The New World

In some ways, The New World serves as the perfect lead in to Terrence Malick’s new film, The Tree of Life. Why? Because TREES are a major theme of World. Yes, trees.

Throughout World, Malick’s fourth film, trees are an essential image and metaphor. Early in the film, trees anchor the boats as the European colonists arrive. At the end, tree comprise the final shot. We look upward at a towering cathedral of trees, and then the film ends with the delicate drop of a leaf.

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The Thin Red Line

After two acclaimed films in the 1970s, Terrence Malick fell off the Hollywood radar for two decades, moved to France, and lived the quiet life of a recluse. No one knew when or if he would ever make another film. But in 1998 he emerged with a third film, a big-budget WWII film (adapted from a James Jones novel) released the same year as Saving Private Ryan. It’s as if Malick wanted to hold the unresolved tension of his first two films as long as possible, waiting for just the right project to release the catharsis.

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Days of Heaven

Days of Heaven is the second film from Terrence Malick, and probably his most accessible and aesthetically stunning film.

Heaven follows Bill (Richard Gere), a fugitive from Chicago who tries to make a new life for himself, his little sister (Linda Manz), and girlfriend Abby (Brooke Adams) in the wheat fields of West Texas. Having killed a factory worker, Bill is propelled westward in search of a new start—a redemptive return to Eden.  The trio arrive at a farm and start their blissful new life there as fieldworkers, until the Farmer (Sam Shepherd) falls in love with Abby and an unstable love triangle forms.  From there, the film plays out in the precarious borderlands between love and jealousy, depravity and redemption, and the particularly Malick-ian terrains of grounded earth and infinite sky.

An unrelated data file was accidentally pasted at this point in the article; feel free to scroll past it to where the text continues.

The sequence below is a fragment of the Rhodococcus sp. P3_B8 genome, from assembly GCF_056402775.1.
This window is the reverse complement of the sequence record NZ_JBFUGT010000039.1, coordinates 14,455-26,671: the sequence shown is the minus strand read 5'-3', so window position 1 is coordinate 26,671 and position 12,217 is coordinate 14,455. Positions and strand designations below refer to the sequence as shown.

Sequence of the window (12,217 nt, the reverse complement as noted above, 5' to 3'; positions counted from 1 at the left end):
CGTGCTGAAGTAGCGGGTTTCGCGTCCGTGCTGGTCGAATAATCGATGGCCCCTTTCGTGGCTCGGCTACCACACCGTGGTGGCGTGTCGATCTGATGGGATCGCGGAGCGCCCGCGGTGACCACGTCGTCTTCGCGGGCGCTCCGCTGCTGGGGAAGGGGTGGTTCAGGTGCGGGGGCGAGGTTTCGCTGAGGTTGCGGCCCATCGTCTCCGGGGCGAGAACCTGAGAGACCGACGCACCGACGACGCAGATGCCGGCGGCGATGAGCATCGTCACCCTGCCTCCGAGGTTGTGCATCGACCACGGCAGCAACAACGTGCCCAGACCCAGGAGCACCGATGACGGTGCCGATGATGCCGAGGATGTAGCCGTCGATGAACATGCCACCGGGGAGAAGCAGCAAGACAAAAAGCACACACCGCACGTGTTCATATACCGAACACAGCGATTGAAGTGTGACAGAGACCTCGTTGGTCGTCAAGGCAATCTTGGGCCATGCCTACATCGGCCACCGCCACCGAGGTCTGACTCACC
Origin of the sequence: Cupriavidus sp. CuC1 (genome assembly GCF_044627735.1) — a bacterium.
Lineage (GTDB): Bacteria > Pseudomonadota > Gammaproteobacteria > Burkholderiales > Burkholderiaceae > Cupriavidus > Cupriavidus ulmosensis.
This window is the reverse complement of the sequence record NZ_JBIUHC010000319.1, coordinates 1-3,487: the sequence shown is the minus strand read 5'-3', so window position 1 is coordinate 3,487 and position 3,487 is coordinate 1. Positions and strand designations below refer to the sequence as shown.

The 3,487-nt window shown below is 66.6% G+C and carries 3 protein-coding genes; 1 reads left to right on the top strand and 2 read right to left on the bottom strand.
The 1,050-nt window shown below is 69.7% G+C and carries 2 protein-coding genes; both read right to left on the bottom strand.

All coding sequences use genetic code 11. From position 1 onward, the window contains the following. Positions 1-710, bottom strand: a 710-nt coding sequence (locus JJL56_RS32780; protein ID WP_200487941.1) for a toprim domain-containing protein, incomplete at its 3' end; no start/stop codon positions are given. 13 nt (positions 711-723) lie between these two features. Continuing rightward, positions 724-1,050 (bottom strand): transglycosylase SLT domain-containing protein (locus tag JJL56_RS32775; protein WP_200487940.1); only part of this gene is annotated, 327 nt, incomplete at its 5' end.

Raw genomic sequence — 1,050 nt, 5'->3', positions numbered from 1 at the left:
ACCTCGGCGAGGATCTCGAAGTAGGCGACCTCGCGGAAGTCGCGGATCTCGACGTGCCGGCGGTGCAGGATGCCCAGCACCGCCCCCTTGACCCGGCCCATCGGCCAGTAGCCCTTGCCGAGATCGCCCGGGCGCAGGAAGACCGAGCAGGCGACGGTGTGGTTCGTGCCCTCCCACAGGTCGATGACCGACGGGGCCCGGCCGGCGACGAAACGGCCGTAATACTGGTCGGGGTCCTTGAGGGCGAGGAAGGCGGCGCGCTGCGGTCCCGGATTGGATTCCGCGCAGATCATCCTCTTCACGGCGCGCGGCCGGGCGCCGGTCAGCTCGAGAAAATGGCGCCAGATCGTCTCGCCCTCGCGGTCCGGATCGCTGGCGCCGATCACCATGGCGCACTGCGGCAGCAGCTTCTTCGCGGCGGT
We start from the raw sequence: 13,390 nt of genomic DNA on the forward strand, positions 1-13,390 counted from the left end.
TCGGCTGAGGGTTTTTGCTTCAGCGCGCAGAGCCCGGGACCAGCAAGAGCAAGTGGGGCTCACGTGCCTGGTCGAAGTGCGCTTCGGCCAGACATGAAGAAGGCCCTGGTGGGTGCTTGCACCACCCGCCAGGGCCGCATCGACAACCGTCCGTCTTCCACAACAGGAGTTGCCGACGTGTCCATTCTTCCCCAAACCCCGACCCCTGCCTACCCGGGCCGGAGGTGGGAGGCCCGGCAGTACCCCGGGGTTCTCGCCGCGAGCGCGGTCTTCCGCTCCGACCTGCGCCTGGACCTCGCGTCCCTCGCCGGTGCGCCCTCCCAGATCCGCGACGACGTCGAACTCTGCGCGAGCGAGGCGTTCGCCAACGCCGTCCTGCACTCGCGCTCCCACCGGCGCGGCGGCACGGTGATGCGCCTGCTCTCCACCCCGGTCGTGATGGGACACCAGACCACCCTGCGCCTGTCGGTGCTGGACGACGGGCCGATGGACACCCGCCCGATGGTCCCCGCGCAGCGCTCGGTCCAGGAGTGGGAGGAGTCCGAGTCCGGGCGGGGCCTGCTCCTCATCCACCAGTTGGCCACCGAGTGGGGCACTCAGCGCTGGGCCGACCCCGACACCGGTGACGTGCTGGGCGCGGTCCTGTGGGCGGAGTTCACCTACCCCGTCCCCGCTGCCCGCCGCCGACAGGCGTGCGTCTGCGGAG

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Badlands

The film career of Terrence Malick began in 1972 when, after two years studying at the American Film Institute in Los Angeles, the former Rhodes scholar began work on his first feature, Badlands. A deeply atmospheric, myth-driven retelling of the infamous 1958 killing spree of Charles Starkweather and Caril Fugate, Badlands explores the phenomenon of innocence in the midst of that most disturbing of evils—the evil of the everyday. Citing influences such as The Hardy Boys, Tom Sawyer, and Huck Finn, Malick has stated his intention of capturing the concept of “innocents abroad”—of innocence in the face of overwhelming drama. Indeed, the focus of Badlands is on the curiously sedate mindsets of its characters who witness and partake in evil as if it were just another mundane activity to engage in.

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May is Terrence Malick Month